Myth #1: More Strength Training Is Better
Just like everything in triathlon, more is not always better. In fact given that majority of any triathlete’s training should be spent swimming, biking, and running, excessive strength training can easily affect other workouts. Unlike bodybuilding I never recommend going all out with strength training, always leave a little of energy left in the tank for the workouts that count.
Myth #2: Weight Training Will Cause You To Put On Bulk
Unless you’re eating an extra 500-1000 calories a day you simply won’t get big from strength training. Triathletes are burning so many calories with swimming, biking, and running it’s near impossible to put on a lot of weight unless you’re eating in excess.
Myth #3:Weight Training Will Increase Risk For Injury
Quite the opposite is true. In fact several studies have shown that runners and cyclists who regularly conducted strength training actually reduced their risk for injury. Given that a majority of running injuries are caused from a muscular imbalance, strength training can address and fix these imbalances. For example I have the athletes I coach do single leg squats (with one foot on a bench, box, or stability ball), when switching sides almost everyone notices one leg is noticeably stronger and/or more stable than the other.
Myth #4: Weight Training Is Less Important Than A Swim, Bike, or Run Workout
This is my biggest pet peeve as a triathlon coach. Although swimming, biking and running is the the bread and butter of triathlon, often times strength is just as important. For example most triathletes aim to complete 3 bike and 3 run workouts a week in base phase of their training year. In most individuals I see much better results in just 2 runs and 2 bikes with 2 strengths sessions a week. I guess you can easy the amount the workouts is the same, but strength, biking, and running workouts are balanced.
Myth #5: High Reps Are Better For Endurance
This was conventional wisdom for many years which is understandable given triathlon is an endurance sand not so much a strength focused sport. This being said new research is coming out suggesting that traditional “heavy” weight lifting is very beneficial for runners and cyclists. Two Norwegian studies for example, had runners and cyclist do 4 sets of 4 repetitions of front squats 3 times a week for 8 weeks. By the end of the 8 weeks this study found dramatic improves in the performance of both the cyclists and runners.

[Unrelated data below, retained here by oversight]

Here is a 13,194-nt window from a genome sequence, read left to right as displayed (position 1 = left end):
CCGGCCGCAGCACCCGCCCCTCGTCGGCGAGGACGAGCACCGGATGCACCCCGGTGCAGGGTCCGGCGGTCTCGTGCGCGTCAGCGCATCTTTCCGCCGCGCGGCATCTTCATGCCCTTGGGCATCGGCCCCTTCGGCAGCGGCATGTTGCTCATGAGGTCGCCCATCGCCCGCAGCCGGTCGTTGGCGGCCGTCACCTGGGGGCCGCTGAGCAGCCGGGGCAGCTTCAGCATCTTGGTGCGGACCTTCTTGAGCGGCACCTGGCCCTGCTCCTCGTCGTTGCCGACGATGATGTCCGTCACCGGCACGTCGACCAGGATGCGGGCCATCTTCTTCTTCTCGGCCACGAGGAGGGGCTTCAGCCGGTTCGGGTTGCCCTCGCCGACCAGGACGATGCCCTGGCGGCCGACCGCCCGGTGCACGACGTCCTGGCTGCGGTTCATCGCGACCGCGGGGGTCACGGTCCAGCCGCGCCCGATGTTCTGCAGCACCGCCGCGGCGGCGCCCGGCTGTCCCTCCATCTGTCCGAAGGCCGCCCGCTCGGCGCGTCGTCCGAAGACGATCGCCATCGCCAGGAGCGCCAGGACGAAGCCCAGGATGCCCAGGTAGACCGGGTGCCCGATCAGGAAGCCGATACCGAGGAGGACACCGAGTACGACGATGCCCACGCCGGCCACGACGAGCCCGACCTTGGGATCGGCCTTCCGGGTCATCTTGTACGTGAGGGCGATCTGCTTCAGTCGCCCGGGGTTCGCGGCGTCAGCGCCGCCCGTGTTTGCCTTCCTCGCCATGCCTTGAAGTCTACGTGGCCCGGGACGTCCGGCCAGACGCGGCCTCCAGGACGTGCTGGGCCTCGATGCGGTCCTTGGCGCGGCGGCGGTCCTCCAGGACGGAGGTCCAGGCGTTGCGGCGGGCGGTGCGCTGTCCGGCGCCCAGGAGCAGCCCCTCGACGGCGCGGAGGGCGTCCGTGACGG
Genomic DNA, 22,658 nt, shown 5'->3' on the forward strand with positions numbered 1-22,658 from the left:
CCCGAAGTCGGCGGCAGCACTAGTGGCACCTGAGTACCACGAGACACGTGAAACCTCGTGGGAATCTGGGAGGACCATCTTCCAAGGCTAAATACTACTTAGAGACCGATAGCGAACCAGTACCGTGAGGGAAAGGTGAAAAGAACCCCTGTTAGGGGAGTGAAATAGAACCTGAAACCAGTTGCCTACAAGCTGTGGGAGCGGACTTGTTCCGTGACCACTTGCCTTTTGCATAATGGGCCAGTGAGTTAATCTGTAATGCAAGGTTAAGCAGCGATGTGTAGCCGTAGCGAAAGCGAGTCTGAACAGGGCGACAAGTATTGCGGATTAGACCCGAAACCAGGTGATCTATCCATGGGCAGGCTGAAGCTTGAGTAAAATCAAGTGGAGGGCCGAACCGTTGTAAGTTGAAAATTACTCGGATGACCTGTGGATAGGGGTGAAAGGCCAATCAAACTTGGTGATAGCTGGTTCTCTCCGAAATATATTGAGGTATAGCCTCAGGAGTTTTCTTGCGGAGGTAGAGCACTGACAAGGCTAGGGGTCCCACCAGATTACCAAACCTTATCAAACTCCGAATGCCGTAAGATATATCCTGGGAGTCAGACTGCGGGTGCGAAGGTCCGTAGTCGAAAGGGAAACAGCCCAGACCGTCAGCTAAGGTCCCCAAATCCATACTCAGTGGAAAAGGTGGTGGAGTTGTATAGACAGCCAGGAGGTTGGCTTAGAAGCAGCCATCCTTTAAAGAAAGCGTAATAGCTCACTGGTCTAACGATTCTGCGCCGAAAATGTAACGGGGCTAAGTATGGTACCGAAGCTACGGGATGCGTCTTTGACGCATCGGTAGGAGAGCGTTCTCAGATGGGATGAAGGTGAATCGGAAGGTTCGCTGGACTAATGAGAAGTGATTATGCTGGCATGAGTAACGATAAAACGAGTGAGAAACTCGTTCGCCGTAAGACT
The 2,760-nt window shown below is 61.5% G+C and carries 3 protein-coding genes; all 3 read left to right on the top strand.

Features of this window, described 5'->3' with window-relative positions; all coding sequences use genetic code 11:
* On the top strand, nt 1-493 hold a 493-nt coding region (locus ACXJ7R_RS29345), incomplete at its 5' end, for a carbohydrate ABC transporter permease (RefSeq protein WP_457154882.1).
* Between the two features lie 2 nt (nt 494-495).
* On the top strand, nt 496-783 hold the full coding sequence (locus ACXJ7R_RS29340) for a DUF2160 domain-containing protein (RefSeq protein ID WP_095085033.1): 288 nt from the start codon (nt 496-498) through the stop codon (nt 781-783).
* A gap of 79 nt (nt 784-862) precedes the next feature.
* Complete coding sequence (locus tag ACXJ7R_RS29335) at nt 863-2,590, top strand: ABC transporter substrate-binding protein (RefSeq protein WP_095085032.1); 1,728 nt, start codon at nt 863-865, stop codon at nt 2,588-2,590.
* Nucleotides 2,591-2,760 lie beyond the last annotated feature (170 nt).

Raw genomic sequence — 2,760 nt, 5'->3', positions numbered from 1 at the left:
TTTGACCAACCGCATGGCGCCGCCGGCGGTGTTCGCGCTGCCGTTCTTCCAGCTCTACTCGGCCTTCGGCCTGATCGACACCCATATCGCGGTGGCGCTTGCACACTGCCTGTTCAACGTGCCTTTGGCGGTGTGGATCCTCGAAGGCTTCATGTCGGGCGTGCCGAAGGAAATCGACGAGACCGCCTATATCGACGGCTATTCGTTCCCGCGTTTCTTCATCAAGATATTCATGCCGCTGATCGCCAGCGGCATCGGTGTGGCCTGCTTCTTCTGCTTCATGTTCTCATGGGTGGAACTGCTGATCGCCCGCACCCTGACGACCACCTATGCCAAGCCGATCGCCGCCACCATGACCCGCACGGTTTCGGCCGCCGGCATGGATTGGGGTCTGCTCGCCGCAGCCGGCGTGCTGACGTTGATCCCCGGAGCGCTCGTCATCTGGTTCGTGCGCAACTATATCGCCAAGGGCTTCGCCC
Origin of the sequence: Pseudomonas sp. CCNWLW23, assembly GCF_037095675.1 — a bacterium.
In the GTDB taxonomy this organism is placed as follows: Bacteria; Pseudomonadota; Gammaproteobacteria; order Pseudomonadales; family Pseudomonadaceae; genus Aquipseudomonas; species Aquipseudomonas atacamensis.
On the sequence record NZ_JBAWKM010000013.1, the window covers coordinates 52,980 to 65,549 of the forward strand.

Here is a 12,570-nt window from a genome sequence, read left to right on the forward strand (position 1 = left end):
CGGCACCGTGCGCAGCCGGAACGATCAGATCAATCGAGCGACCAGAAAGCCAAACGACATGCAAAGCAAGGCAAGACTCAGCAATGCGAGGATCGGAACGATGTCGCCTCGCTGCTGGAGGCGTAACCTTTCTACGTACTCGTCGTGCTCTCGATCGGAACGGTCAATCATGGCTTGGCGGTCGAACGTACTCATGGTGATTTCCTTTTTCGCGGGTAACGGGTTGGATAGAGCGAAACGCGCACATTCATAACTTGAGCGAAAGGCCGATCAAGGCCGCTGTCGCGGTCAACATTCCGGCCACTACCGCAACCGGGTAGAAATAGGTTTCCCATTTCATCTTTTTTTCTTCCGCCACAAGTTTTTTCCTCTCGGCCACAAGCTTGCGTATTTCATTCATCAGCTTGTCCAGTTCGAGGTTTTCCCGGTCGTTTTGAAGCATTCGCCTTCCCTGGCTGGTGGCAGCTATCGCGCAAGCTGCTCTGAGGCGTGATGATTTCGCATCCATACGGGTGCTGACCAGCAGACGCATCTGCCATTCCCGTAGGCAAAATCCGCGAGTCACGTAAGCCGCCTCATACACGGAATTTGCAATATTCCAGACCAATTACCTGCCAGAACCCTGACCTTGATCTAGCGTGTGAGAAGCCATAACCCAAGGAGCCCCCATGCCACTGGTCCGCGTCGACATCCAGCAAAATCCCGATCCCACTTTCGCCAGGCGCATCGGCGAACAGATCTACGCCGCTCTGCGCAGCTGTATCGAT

Myth #6: Only Certain Individuals Need Strength Training
It is true that older athletes benefit more from strength training, however I believe all endurance athletes can see a benefit from incorporating strength training in their training program. The key is making the strength training specific to the needs of the individual.
Myth #7: Strength Training Is Only Important In The Offseason
Strength training should be a major priority in the offseason/early season for a triathlete however, it’s very important to maintain strength as the race gets closer. Additionally incorporating plyometrics in strength workout just a few weeks before a race has been shown to provide endurance athletes with some extra speed on race day.
Myth #8: You Need To Go To A Gym For Strength Training
It is nice to access to a variety of equipment but as discussed in detail in How To Have The Ultimate Home Gym For Under $100, you can create your very own gym right in your house. This saves time, money, and can be fun to incorporate with your family.
Myth #9: Crossfit Is The Best Way To Train For Endurance
As a personal trainer as well as a triathlon coach, I love many of the crossfit methods and employ them myself and with my clients. However, when it comes to endurance athletes I often find these high intensity workouts leave triathletes sore or injured for too long, affecting other workouts. Stick with exercises you know how to perform properly and that will be specific to you and your goals.